Thursday, May 08, 2008

Retreads Motorcycle Rally

We're 7 days away from the start of the annual rally hosted by the Mid-Atlantic Chapter of the Retreads International motorcycle club. The rally, as it has for a few years now, is HQ'd in Bird-In-Hand, Pennsylvania in the heart of Amish country. If you're not familiar with Retreads, we're an AMA-chartered club that's been around since 1970. Retreads is a non-profit, socially oriented organization of some 5,000+ members around the world, all of whom share two things: an age of 40 plus, and a love of motorcycling. This rally usually brings around 500 attendees, primarily from the local area, but was also have regulars from as far away as Maine and Canada. There will be well-organized group rides, self-guided tours, poker runs, vendors and food, food, food! The rally runs from May 15th thru the 17th. More info on the rally and Mid-Atlantic Retreads is here; clicky here for general Retreads info.

Monday, May 05, 2008

Rossi Wins GP of China

Valentino Rossi must feel like Tiger Woods sometimes. Not only because both get to fret about how to spend a kajillion dollars, but because they're so much better than their competition that anything but a win is considered a bad day at the office. Rossi hadn't won in, oh, all of seven GPs, which in the eyes of some MotoGP fans meant he's washed up. Well, Vale passed Dani Pedrosa on the 4th lap at Shanghai Saturday (May 4th) and motored off for his 62nd win at the pinnacle of motorcycle roadracing worldwide (that's not counting his 125cc and 250cc wins). Reigning champ Casey Stoner was 3rd. The Yank contingent finished 6th (Hayden), 7th (Edwards) and 14th (Hopkins). Edwards was a surprise pole winner, but an early off-road excursion dropped him out of the running for a podium. Rossi is now two points behind 2nd place Jorge Lorenzo, who finished 4th despite fracturing his ankle in a practice crash on Friday, and only nine behind 1st place Pedrosa. Something tells me Rossi isn't ready for the rockin' chair quite yet.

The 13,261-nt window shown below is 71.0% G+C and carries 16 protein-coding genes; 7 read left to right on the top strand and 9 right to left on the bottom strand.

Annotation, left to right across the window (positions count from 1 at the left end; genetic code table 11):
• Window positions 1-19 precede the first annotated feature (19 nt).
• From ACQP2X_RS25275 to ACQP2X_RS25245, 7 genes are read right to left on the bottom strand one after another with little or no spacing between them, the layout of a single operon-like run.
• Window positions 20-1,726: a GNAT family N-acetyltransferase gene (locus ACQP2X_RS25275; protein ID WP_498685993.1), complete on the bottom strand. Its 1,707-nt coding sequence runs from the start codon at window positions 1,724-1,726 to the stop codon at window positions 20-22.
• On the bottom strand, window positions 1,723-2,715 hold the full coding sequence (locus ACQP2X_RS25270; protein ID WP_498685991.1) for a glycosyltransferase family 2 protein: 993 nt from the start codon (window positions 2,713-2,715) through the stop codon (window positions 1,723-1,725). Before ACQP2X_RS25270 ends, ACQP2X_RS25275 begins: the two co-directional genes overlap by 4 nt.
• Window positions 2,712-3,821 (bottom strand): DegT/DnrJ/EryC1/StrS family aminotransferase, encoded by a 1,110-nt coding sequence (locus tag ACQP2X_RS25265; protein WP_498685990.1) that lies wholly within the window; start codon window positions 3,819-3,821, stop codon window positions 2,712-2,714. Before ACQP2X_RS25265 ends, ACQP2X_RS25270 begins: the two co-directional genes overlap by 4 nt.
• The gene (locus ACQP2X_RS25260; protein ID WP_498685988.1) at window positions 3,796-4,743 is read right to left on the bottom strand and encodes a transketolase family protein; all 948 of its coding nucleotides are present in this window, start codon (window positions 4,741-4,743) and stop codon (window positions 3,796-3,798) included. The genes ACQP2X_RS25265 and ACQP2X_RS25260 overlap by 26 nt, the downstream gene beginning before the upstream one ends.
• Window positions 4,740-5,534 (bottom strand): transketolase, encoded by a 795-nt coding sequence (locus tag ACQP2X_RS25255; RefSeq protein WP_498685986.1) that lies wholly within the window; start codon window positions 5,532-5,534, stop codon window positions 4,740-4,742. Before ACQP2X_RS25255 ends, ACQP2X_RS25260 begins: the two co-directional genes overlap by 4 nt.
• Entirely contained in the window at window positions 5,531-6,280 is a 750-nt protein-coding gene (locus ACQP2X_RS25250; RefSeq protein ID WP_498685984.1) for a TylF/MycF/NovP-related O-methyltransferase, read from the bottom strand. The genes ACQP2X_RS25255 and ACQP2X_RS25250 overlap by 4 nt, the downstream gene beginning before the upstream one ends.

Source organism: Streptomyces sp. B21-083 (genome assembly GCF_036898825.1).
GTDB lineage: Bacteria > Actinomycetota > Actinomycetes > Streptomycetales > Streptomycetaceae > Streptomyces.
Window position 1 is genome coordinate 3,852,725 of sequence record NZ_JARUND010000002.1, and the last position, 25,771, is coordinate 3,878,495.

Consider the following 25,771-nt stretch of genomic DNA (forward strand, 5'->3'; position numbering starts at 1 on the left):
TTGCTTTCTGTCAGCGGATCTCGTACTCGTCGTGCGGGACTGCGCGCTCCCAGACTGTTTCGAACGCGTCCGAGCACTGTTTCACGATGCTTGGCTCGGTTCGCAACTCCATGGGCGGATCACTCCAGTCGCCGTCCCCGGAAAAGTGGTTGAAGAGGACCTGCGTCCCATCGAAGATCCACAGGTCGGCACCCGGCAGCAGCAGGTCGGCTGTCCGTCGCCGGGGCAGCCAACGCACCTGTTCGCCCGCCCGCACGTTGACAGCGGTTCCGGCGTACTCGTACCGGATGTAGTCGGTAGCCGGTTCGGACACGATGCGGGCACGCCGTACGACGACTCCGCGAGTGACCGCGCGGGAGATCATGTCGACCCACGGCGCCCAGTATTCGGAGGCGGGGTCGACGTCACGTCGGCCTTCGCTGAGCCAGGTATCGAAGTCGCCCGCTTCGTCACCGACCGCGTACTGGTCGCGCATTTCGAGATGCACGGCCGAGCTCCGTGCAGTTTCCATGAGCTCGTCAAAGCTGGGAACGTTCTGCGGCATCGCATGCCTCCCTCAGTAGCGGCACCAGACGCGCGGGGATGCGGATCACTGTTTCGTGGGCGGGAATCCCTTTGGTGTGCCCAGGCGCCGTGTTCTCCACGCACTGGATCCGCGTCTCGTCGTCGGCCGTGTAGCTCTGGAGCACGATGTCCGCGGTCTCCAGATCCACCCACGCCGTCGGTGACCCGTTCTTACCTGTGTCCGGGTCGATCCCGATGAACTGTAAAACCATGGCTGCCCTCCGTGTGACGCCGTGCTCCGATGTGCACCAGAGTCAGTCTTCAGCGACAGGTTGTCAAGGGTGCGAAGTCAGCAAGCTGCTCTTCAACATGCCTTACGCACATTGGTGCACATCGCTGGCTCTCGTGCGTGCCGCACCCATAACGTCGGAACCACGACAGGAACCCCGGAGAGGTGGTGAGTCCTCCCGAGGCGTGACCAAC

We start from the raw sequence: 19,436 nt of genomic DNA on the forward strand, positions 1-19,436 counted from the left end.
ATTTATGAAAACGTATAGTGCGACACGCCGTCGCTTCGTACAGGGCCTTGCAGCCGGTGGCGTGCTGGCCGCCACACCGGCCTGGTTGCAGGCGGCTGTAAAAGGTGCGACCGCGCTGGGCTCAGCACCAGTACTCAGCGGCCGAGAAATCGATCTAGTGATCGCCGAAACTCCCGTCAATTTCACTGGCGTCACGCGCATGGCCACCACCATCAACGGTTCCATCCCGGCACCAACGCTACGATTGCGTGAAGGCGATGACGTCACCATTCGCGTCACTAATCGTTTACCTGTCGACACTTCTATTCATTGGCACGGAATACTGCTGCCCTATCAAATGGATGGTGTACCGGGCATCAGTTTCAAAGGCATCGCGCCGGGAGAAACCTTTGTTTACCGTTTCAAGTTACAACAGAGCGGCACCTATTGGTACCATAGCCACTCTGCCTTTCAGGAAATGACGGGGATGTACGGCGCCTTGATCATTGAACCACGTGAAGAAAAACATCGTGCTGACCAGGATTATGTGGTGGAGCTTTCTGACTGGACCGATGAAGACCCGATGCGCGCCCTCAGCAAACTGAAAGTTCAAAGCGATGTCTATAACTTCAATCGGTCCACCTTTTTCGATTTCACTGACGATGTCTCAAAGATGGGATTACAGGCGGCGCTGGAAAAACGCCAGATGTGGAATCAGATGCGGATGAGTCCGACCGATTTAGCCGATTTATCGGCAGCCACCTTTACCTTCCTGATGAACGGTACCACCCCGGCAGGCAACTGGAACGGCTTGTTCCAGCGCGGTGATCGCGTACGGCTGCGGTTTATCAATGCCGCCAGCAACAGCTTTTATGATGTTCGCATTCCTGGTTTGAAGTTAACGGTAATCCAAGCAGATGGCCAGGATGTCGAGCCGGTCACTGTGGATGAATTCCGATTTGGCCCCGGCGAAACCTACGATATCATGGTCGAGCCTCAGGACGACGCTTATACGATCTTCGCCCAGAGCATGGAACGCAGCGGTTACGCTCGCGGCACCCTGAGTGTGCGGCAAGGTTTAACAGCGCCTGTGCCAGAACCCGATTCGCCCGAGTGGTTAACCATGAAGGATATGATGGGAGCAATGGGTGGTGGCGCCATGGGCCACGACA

Thursday, May 01, 2008

Motorcycle Safety Training Funds Under Attack!

In this post, I expressed cautious optimism that the US D.O.T. was finally doing something to benefit motorcyclists in the US.  Seems that Secretary Peters, who claims to be a motorcyclist, was on the Dark Side all along.  I'm saddened, but not surprised.  See the March 12, 2008 Press Release of the American Motorcyclist Association below for an overview of DOT's plan.  By the way, it's no coincidence that pro-mandatory helmet law articles are suddenly popping up in the print media all over the country; the DOT has obviously cranked up the PR machine to incite the non-riding public to pressure their legislators and the U.S. Senate Appropriations Committee.  Whether or not you support mandatory helmet laws (and I've never, ever ridden without one, and never will), no motorcyclist should be pleased that the Federal DOT is trying to steal money that was earmarked for rider safety, and use for purely political purposes -- lobbying (arguably unlawful lobbying at that).

PICKERINGTON, Ohio--U.S. Transportation Secretary Mary Peters reaffirmed her desire to lobby states for mandatory helmet-use laws in testimony before the U.S. Senate Appropriations Committee Transportation Subcommittee on March 6, the American Motorcyclist Association reports.